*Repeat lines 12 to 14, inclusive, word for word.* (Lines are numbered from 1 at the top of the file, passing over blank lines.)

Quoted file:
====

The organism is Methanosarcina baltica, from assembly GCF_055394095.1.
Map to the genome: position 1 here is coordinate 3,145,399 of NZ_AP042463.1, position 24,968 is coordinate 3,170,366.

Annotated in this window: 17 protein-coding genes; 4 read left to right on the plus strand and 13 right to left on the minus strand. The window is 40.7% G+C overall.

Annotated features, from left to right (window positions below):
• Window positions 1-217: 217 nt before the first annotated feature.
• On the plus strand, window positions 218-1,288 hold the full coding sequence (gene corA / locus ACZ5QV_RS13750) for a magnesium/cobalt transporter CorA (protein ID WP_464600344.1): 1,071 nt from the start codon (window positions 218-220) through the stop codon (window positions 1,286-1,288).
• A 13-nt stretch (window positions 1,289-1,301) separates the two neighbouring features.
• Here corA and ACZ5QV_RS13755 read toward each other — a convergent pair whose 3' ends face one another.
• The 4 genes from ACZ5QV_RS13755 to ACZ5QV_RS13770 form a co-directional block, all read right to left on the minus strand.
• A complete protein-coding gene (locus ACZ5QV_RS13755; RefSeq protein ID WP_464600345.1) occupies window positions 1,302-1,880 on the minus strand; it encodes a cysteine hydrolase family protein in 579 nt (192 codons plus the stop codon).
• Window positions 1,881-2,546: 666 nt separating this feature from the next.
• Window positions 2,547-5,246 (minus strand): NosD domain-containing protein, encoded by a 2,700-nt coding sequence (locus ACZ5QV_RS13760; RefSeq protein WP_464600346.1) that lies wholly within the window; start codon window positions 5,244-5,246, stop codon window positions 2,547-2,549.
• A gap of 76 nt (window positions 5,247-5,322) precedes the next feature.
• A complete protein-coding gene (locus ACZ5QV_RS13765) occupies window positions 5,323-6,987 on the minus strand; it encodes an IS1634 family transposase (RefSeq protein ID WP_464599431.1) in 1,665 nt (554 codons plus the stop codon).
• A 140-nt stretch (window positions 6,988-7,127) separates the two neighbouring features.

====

• Window positions 2,547-5,246 (minus strand): NosD domain-containing protein, encoded by a 2,700-nt coding sequence (locus ACZ5QV_RS13760; RefSeq protein WP_464600346.1) that lies wholly within the window; start codon window positions 5,244-5,246, stop codon window positions 2,547-2,549.
• A gap of 76 nt (window positions 5,247-5,322) precedes the next feature.
• A complete protein-coding gene (locus ACZ5QV_RS13765) occupies window positions 5,323-6,987 on the minus strand; it encodes an IS1634 family transposase (RefSeq protein ID WP_464599431.1) in 1,665 nt (554 codons plus the stop codon).